August at Ealing: Growing in grace and love

Over the next four weeks at Ealing, we’re going to look at different aspects of growing in grace and love.

Firstly, we need to look at the great example of God’s grace, a blessing we don’t deserve. We have this amazing gift of grace that justifies us, sanctifies us, and eventually, we can look forward to being glorified in God’s Kingdom. The more we know about God’s grace and love, the more we can change and grow into graceful people for God.

“After you suffered a little while, the God of all grace, who has called you to his eternal glory in Christ, will himself restore, confirm, strengthen, and establish you.” (1 Peter 5:10)

“For by grace you have been saved through faith. And this is not your own doing; it is the gift of God, not a result of works, so that no one may boast. For we are his workmanship, created in Christ Jesus for good works, which God prepared beforehand, that we should walk in them.” (Ephesians 2:8-10)


So, once we recognise and understand about the amazing grace and love God has given us, we can then start to make the right actions of grace and reflect the attitude of Jesus in order to grow. But these actions are a decision we each take individually. We may turn up to church every Sunday and read God’s Word, but are we acting in grace and love too? Either we wither away with worldly desires and wrong attitudes, or we nourish our minds with God’s Word, act in love and reflect the attitude of Christ.

God gives His Word to help us grow in grace (1 Peter 2:2). We need to grow continually. This can happen everyday through our experiences, good and bad. We can also learn from each other, through friendships and fellowship with like-minded people.

God’s grace never increases; it is infinite. He gave His only Son so that whoever believes in Him should be saved (John 3:16). How much more grace could there possibly be than that?

“The grace of our LORD overflowed for me with the faith and love that are in Christ Jesus.” (1 Timothy 1:14)

Saved by Faith

In Galatians ch2 Paul is trying to explain the basics of how we are saved. There are some beautiful statements in this chapter:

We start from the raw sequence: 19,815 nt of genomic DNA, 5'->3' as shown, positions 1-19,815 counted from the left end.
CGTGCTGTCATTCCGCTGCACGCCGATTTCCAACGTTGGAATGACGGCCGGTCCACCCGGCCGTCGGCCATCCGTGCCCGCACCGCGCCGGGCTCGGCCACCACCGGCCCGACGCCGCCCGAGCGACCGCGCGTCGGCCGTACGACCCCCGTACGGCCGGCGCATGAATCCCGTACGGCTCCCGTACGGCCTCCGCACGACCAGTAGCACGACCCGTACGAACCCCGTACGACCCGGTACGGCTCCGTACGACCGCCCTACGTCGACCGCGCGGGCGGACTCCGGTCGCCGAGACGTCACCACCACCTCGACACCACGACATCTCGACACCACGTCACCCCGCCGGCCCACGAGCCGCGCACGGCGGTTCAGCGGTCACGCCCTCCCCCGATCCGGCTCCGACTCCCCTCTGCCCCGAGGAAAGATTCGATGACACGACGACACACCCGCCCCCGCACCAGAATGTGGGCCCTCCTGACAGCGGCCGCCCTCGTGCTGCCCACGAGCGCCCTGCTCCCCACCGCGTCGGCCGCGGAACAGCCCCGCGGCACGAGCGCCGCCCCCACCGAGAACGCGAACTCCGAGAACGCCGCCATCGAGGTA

“we know that a person is made right with God by faith in Jesus Christ, not by obeying the law” v16

The “law” Paul is talking about here was the laws of Moses, but a more general notion of rituals also applies. Fundamentally it’s not anything we “do” that saves us, but what our attitude is.

“we have believed in Christ Jesus, so that we might be made right with God because of our faith in Christ” v16

Having accepted that laws can’t save us, we live our lives trying to be like Jesus, and trusting that he can help us:

“It is no longer I who live, but Christ lives in me. So I live in this earthly body by trusting in the Son of God, who loved me and gave himself for me.” v20

How much more?

A recurring phrase in Luke ch12:

2 Then Jesus said to his disciples: “Therefore I tell you, do not worry about your life, what you will eat; or about your body, what you will wear. 23 For life is more than food, and the body more than clothes. 24 Consider the ravens: They do not sow or reap, they have no storeroom or barn; yet God feeds them. And how much more valuable you are than birds!

27 “Consider how the wild flowers grow. They do not labour or spin. Yet I tell you, not even Solomon in all his splendour was dressed like one of these. 28 If that is how God clothes the grass of the field, which is here today, and tomorrow is thrown into the fire, how much more will he clothe you—you of little faith!

31 But seek his kingdom, and these things will be given to you as well.

Devil tempting Jesus (or God?)

Who is the devil tempting in Luke ch4?

The devil led him to Jerusalem and had him stand on the highest point of the temple. “If you are the Son of God,” he said, “throw yourself down from here. 10 For it is written:

“‘He will command his angels concerning you
to guard you carefully;
11 they will lift you up in their hands,
so that you will not strike your foot against a stone.’”

12 Jesus answered, “It is said: ‘Do not put the Lord your God to the test.’”

Answer: It seems that Jesus is being tempted to show himself to be the son of God. But in doing what the devil suggests, Jesus would, in turn be tempting God. The fact that both Jesus and God can be independently tempted suggests to me that they really are two distinct personalities.

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